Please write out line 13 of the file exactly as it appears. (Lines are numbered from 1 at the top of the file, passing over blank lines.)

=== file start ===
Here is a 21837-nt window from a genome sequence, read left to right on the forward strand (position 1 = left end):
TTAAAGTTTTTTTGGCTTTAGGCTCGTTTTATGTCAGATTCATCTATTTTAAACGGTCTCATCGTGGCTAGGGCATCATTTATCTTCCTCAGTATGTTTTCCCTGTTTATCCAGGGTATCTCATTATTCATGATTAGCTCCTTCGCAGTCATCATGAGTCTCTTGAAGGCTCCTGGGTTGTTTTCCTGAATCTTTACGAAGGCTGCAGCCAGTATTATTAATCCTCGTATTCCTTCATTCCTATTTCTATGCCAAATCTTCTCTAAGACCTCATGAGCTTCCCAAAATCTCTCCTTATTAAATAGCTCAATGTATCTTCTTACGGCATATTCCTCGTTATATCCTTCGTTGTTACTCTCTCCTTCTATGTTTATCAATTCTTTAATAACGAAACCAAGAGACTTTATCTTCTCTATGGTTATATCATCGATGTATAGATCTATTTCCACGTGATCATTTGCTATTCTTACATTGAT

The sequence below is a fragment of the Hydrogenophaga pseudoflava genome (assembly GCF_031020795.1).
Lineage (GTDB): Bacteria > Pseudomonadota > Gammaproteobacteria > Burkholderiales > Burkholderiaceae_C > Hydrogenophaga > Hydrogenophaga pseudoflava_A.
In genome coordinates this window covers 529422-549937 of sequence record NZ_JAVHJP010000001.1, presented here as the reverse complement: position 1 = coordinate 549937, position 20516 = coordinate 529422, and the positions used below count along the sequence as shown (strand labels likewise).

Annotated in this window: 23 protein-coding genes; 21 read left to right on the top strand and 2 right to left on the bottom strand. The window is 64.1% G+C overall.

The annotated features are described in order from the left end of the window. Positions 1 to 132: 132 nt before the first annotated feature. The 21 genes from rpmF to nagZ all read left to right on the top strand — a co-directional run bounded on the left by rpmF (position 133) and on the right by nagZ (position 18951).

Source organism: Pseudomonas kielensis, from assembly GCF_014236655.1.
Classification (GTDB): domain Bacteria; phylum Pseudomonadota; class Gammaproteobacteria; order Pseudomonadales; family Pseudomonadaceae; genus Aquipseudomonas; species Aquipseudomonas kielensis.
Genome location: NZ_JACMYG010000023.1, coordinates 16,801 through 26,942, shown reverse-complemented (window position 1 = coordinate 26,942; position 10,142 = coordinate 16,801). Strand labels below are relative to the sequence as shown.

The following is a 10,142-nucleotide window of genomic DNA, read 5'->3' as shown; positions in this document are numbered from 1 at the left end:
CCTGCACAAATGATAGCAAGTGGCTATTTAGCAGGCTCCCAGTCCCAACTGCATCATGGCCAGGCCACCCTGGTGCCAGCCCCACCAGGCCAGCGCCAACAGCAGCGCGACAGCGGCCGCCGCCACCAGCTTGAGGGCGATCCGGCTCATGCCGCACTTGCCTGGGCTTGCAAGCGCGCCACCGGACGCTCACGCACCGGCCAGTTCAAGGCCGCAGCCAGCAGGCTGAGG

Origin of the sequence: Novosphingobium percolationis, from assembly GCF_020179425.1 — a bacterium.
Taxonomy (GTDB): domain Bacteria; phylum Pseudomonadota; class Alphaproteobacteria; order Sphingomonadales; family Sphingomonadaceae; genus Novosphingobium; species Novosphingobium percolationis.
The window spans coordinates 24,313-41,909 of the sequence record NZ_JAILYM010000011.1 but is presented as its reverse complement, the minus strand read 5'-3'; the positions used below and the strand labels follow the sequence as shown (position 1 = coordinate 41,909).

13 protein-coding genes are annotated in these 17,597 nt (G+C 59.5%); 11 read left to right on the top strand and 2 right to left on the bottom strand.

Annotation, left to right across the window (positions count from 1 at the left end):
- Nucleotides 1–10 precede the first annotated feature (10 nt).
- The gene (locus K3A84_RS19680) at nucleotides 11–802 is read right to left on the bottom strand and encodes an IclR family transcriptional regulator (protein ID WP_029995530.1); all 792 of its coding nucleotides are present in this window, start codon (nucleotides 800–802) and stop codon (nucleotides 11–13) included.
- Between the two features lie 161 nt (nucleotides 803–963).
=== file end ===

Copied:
Origin of the sequence: Novosphingobium percolationis, from assembly GCF_020179425.1 — a bacterium.